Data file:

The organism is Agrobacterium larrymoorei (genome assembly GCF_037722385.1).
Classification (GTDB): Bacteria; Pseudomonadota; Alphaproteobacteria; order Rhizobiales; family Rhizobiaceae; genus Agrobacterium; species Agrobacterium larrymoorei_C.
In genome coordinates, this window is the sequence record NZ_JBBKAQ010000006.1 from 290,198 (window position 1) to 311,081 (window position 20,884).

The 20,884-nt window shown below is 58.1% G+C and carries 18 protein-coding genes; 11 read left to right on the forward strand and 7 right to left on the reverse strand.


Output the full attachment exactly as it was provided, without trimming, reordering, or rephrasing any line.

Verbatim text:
The organism is Agrobacterium larrymoorei (genome assembly GCF_037722385.1).
Classification (GTDB): Bacteria; Pseudomonadota; Alphaproteobacteria; order Rhizobiales; family Rhizobiaceae; genus Agrobacterium; species Agrobacterium larrymoorei_C.
In genome coordinates, this window is the sequence record NZ_JBBKAQ010000006.1 from 290,198 (window position 1) to 311,081 (window position 20,884).

The 20,884-nt window shown below is 58.1% G+C and carries 18 protein-coding genes; 11 read left to right on the forward strand and 7 right to left on the reverse strand.